86. 86. Protecting your family!Most important to you… Chris Landsberger Photograph
  87. 87. First – who issues thewatches and warningsSecond – the safety plan Chris Landsberger Photograph
  88. 88. UNDERSTANDINGEducation – this is key!
  89. 89. Aware NOT ScaredEducation – this is key!
  90. 90. We fearthe unknownEducation – this is key!
  91. 91. I want youto be aware! Aware!
  92. 92. I am going to teach youhow to be INFORMED! Knowledge
  93. 93. When you leave here you should have a better understanding of… How the process worksOrganized way to view information to help keep your family safer! Knowledge
  94. 94. Weather may seem chaotic BUT – forecasters do a greatjob of giving you at least a headsup as to when severe storms may occur… Knowledge
  95. 95. Not perfect… Forecasters are not perfect andthere will be times when warnings are missed… Knowledge
  96. 96. HOWEVER… We usually do have a decent handle on whena weather setup may produce severe storms… Knowledge
  97. 97. First I want to remind you thedifference between a WATCH and a WARNING Knowledge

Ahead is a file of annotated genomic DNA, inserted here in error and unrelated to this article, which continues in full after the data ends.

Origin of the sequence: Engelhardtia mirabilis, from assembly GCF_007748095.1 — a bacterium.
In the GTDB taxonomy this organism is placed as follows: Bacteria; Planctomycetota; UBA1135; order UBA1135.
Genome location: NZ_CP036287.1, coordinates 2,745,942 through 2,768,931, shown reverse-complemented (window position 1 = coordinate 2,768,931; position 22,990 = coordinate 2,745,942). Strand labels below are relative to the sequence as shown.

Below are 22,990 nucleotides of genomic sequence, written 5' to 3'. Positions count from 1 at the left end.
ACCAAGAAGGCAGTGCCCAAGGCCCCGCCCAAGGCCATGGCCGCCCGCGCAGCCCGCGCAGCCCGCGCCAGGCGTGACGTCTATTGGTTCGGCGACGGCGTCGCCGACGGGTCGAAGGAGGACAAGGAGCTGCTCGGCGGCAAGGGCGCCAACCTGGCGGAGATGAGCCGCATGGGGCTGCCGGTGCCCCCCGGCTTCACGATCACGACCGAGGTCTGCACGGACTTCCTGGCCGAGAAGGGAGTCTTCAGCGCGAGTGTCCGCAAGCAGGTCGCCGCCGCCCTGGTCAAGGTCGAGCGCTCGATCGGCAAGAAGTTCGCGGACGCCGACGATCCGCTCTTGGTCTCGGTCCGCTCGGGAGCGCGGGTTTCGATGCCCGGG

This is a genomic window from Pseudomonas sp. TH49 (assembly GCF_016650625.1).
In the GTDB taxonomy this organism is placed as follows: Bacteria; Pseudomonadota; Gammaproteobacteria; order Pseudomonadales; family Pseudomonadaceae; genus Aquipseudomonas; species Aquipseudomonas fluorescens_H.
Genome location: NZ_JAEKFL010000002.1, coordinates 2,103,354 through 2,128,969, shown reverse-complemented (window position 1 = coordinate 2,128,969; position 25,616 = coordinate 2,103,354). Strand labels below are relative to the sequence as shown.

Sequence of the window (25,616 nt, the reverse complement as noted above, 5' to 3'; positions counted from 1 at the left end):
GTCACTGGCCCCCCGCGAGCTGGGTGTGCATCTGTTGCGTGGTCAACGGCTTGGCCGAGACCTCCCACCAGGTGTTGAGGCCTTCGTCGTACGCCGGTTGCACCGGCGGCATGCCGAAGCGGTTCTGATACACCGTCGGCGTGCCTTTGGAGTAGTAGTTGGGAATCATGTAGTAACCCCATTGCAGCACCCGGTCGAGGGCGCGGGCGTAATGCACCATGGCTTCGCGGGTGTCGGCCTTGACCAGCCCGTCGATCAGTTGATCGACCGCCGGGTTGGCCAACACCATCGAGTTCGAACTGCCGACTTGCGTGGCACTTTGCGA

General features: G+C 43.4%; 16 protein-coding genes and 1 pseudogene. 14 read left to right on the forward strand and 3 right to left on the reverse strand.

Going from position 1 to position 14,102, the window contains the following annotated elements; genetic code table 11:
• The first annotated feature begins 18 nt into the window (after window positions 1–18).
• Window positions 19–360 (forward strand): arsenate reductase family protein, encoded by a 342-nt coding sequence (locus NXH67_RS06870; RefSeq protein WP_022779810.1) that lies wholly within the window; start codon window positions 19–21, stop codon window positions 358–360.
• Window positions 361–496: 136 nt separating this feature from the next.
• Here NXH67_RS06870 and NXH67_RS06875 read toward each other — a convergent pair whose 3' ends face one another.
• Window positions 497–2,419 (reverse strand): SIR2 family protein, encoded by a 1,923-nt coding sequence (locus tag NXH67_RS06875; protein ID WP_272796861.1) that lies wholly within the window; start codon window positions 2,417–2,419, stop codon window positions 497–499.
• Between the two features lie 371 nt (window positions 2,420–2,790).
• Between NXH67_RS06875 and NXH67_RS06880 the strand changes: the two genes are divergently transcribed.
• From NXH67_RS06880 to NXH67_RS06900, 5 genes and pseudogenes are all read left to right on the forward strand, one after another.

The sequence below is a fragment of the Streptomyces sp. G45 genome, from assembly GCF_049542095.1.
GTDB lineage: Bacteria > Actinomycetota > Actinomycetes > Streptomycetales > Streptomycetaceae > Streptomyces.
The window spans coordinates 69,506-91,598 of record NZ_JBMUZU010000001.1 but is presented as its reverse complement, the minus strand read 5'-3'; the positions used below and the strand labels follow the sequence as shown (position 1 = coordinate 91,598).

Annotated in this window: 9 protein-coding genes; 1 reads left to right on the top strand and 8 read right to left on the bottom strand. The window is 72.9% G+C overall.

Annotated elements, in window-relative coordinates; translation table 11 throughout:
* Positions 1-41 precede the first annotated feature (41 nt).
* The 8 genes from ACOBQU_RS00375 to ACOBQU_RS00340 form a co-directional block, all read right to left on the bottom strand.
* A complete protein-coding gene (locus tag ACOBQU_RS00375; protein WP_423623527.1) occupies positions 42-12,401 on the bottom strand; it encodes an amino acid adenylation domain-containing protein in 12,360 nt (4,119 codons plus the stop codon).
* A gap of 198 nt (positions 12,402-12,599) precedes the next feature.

98. 98. Tornado and Severe Thunderstorm WATCHES…Watches mean stay alertand monitor for updates…
  99. 99. Tornado and Severe Thunderstorm WARNINGS…Warnings mean TAKE ACTION… Seek shelter when warnings are issued…
  100. 100. Watch = monitorWarning = TAKE ACTION Seek shelter when warnings are issued…
  101. 101. Each day there is a process to learning whether or not we have a threat for severe storms.Your handout has those steps to help you make decisions!
  102. 102. Step 1Check the National Weather Service web-siteYOUR NWS Office is located In Paducah, Kentucky!
  103. 103. Paducah, KY NWS National Weather Service - Paducah, Kentucky
  104. 104. Step 1 NWSThese are the people that issue the WARNINGS
  105. 105. They offer you dozens of weatherproducts to help keep you better informed!
  106. 106. This is not some distant government agencyThese are local forecasters!They CARE about you and your community.
  107. 107. Local – caring - forecasters
  108. 108. The forecasts and warnings that you hear on your weather radio are made by humans – these are your neighbors www.weather.gov
  109. 109. Local – caring - forecasters www.weather.gov
  110. 110. www.weather.gov Then click on your state/location…
  111. 111. National Weather Service Web-Site
  112. 112. Step 1Click your location on the regional map…
  113. 113. Step 1 There is your forecast…Also notice the HAZARDOUS WEATHER OUTLOOK… CLICK ON IT!
  114. 114. Step 1You are finished with step 1… These products areupdated several times a day Made by a local forecaster
  115. 115. Step 1At this point you either see that there is no threat for severe weather or that you need to move on to step number 2 Decision?
  116. 116. Step 2 Check the Storm Prediction Center’s web-site These ar e t he peopl e t hat i ssuesever e t hunder st or mand t or nado w ches at